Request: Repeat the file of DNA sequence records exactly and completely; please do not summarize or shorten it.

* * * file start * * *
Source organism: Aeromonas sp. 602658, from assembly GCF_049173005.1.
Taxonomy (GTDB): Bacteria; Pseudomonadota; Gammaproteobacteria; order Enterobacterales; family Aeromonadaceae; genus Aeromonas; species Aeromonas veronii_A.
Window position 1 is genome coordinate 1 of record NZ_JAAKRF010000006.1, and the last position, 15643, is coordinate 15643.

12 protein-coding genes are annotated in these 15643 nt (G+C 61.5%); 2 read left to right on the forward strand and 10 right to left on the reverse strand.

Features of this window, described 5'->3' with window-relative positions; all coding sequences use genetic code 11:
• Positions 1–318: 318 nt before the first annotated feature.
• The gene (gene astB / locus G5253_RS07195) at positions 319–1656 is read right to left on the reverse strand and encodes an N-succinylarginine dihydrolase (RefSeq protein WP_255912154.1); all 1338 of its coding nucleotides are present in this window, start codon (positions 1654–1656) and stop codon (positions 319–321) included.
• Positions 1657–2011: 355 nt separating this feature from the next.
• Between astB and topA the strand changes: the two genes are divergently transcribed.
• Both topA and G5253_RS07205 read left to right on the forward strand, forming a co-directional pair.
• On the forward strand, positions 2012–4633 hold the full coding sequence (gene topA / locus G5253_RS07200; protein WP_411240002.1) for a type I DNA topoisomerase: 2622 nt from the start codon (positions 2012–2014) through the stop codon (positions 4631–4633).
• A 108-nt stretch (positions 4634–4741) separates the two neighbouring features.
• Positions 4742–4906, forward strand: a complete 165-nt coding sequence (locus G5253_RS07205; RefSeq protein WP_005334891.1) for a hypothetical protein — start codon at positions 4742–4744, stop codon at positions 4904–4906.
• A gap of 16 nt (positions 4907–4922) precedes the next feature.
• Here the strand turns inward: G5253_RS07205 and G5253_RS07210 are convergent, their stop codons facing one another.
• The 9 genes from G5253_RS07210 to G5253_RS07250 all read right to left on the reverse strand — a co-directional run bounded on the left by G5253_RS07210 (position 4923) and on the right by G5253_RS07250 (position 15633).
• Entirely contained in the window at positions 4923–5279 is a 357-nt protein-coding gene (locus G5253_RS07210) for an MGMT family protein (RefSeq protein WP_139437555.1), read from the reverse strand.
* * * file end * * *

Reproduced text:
Source organism: Aeromonas sp. 602658, from assembly GCF_049173005.1.
Taxonomy (GTDB): Bacteria; Pseudomonadota; Gammaproteobacteria; order Enterobacterales; family Aeromonadaceae; genus Aeromonas; species Aeromonas veronii_A.
Window position 1 is genome coordinate 1 of record NZ_JAAKRF010000006.1, and the last position, 15643, is coordinate 15643.

12 protein-coding genes are annotated in these 15643 nt (G+C 61.5%); 2 read left to right on the forward strand and 10 right to left on the reverse strand.

Features of this window, described 5'->3' with window-relative positions; all coding sequences use genetic code 11:
• Positions 1–318: 318 nt before the first annotated feature.
• The gene (gene astB / locus G5253_RS07195) at positions 319–1656 is read right to left on the reverse strand and encodes an N-succinylarginine dihydrolase (RefSeq protein WP_255912154.1); all 1338 of its coding nucleotides are present in this window, start codon (positions 1654–1656) and stop codon (positions 319–321) included.
• Positions 1657–2011: 355 nt separating this feature from the next.
• Between astB and topA the strand changes: the two genes are divergently transcribed.
• Both topA and G5253_RS07205 read left to right on the forward strand, forming a co-directional pair.
• On the forward strand, positions 2012–4633 hold the full coding sequence (gene topA / locus G5253_RS07200; protein WP_411240002.1) for a type I DNA topoisomerase: 2622 nt from the start codon (positions 2012–2014) through the stop codon (positions 4631–4633).
• A 108-nt stretch (positions 4634–4741) separates the two neighbouring features.
• Positions 4742–4906, forward strand: a complete 165-nt coding sequence (locus G5253_RS07205; RefSeq protein WP_005334891.1) for a hypothetical protein — start codon at positions 4742–4744, stop codon at positions 4904–4906.
• A gap of 16 nt (positions 4907–4922) precedes the next feature.
• Here the strand turns inward: G5253_RS07205 and G5253_RS07210 are convergent, their stop codons facing one another.
• The 9 genes from G5253_RS07210 to G5253_RS07250 all read right to left on the reverse strand — a co-directional run bounded on the left by G5253_RS07210 (position 4923) and on the right by G5253_RS07250 (position 15633).
• Entirely contained in the window at positions 4923–5279 is a 357-nt protein-coding gene (locus G5253_RS07210) for an MGMT family protein (RefSeq protein WP_139437555.1), read from the reverse strand.